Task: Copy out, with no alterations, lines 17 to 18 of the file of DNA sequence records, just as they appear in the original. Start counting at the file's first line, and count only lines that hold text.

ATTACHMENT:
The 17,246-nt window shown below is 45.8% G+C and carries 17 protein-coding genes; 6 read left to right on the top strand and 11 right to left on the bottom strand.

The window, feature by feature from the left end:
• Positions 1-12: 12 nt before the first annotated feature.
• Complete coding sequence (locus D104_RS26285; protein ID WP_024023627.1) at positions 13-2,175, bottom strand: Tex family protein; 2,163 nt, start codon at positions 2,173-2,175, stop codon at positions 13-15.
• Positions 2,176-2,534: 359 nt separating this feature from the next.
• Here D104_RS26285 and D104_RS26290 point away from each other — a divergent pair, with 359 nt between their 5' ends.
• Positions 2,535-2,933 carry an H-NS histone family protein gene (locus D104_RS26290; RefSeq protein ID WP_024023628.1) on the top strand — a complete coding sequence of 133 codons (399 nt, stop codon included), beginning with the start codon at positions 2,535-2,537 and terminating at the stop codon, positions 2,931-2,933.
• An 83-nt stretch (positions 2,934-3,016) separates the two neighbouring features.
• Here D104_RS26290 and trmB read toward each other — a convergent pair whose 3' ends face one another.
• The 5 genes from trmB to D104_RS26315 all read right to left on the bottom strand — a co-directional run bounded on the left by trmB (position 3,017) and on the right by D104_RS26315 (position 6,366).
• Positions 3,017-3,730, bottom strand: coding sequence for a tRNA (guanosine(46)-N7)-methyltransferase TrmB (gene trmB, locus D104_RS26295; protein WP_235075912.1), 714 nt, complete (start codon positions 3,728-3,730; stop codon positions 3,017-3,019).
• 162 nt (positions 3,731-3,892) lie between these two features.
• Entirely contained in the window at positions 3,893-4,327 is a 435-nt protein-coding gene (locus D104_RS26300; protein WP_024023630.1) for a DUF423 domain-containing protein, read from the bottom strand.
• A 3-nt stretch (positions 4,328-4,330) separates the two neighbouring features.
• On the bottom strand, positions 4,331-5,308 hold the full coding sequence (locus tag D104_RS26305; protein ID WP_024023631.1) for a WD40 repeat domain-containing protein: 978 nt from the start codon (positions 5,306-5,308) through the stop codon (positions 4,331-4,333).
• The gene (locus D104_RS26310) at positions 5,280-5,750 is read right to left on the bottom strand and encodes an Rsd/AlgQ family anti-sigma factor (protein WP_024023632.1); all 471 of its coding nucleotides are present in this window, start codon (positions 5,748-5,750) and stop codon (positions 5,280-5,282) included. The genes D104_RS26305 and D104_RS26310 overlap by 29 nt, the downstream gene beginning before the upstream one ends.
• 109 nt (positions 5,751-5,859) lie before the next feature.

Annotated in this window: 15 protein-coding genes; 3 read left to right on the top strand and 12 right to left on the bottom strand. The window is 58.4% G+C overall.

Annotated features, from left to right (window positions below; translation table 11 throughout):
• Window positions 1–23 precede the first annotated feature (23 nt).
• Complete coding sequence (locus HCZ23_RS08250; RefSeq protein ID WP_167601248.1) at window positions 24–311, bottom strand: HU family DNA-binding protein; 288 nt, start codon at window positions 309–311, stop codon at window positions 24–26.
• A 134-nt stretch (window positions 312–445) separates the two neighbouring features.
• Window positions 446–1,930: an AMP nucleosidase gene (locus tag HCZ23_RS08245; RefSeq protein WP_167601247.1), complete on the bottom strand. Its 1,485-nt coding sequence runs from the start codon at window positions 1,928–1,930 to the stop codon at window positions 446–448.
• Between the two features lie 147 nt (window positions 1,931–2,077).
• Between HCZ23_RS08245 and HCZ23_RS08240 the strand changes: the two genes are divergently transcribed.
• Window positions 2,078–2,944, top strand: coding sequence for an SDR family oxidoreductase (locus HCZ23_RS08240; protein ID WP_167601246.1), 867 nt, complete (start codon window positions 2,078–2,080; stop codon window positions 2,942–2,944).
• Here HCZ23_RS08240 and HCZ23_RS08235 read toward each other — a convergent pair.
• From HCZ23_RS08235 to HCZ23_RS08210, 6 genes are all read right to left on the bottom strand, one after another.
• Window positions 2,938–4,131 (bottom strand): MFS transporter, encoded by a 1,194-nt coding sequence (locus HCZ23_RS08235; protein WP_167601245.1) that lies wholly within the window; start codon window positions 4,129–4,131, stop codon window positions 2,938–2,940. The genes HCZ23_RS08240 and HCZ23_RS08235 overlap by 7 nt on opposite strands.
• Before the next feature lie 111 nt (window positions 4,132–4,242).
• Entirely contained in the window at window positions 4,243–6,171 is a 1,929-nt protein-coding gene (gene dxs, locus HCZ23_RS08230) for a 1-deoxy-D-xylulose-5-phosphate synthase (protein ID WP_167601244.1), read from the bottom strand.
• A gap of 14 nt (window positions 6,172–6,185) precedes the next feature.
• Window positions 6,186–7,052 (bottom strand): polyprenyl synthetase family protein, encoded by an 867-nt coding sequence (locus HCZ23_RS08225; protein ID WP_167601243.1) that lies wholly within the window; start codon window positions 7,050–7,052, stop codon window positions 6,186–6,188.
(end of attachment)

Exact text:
• 109 nt (positions 5,751-5,859) lie before the next feature.

Annotated in this window: 15 protein-coding genes; 3 read left to right on the top strand and 12 right to left on the bottom strand. The window is 58.4% G+C overall.